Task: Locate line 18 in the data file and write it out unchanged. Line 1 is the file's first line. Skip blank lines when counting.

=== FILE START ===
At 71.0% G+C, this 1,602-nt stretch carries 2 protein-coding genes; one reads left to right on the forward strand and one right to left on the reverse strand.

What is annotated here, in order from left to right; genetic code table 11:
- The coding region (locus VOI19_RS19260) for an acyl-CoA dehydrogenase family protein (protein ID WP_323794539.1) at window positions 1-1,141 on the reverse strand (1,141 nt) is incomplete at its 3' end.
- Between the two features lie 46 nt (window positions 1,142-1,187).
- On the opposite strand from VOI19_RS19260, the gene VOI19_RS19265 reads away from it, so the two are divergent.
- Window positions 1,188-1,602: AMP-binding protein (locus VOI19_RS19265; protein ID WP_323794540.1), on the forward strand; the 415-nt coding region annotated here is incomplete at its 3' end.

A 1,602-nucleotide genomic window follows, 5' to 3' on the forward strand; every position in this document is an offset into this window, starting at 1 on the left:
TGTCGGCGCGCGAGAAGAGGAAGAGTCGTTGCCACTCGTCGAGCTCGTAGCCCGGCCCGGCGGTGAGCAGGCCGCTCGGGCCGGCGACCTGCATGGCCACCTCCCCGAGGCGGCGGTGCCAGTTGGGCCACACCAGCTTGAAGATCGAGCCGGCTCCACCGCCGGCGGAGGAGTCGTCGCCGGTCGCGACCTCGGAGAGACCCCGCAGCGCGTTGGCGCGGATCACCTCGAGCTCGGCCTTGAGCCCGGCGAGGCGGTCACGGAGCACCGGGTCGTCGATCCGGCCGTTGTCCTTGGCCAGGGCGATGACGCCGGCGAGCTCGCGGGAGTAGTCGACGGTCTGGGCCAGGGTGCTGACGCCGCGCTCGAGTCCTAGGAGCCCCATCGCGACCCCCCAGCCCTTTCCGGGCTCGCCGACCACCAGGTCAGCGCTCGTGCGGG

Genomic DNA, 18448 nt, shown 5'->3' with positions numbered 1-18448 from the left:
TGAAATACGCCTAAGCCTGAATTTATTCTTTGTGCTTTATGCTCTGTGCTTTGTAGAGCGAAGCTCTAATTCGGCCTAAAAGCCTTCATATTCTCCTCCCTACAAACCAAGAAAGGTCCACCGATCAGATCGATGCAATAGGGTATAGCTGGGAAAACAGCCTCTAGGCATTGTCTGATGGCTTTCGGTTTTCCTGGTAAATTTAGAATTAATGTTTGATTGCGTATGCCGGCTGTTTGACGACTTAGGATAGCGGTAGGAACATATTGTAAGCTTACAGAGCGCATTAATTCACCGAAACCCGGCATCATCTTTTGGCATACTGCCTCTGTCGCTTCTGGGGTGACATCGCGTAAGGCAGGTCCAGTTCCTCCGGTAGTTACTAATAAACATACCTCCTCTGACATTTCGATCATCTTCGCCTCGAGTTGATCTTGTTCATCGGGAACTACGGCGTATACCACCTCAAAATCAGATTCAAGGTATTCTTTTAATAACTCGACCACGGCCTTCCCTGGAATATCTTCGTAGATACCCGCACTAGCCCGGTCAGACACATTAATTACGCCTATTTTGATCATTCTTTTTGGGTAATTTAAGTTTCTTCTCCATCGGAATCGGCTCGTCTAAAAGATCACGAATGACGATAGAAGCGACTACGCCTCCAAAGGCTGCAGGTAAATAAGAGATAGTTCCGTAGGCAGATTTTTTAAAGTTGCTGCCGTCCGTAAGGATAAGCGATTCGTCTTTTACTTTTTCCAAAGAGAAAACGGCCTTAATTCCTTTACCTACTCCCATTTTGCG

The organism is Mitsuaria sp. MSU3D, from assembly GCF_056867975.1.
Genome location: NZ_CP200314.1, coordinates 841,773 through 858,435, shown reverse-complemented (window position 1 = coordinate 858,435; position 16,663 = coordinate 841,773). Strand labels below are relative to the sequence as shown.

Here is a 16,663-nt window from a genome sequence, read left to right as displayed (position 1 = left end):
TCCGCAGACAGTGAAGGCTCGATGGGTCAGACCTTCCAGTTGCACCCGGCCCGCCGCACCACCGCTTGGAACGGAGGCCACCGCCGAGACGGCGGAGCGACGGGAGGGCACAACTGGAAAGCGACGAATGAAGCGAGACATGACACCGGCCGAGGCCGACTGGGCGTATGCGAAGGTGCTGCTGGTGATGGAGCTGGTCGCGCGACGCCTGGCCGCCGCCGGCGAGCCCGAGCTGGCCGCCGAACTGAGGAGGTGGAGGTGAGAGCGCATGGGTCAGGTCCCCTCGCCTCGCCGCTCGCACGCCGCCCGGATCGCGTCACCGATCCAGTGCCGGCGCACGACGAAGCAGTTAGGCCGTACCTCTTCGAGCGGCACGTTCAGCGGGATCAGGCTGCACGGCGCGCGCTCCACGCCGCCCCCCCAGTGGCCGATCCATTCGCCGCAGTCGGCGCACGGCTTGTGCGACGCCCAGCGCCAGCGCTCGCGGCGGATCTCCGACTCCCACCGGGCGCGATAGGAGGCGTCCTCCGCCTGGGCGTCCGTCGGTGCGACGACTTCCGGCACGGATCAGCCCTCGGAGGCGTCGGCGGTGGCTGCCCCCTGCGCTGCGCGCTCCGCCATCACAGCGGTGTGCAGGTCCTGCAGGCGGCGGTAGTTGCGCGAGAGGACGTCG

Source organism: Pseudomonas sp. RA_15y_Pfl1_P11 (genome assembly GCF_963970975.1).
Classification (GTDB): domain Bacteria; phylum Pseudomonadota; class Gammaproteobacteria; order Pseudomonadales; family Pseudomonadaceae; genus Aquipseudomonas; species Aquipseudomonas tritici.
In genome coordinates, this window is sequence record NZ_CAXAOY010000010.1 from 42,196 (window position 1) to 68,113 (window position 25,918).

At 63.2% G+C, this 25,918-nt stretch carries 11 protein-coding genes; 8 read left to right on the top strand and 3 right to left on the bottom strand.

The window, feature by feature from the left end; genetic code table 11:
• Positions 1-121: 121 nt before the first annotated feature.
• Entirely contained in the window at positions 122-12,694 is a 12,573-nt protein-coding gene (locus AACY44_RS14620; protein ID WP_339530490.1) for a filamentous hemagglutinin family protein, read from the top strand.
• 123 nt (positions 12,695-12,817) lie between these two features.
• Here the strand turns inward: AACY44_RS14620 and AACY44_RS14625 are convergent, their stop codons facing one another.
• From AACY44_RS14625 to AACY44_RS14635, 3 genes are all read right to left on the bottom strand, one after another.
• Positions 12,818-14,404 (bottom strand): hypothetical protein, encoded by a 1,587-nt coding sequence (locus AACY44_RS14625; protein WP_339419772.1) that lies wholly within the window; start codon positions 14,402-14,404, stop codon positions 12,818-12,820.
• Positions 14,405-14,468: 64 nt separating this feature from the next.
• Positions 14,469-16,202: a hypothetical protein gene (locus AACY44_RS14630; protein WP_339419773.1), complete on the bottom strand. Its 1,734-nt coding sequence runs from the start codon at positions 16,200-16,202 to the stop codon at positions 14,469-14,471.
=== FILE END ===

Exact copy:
At 63.2% G+C, this 25,918-nt stretch carries 11 protein-coding genes; 8 read left to right on the top strand and 3 right to left on the bottom strand.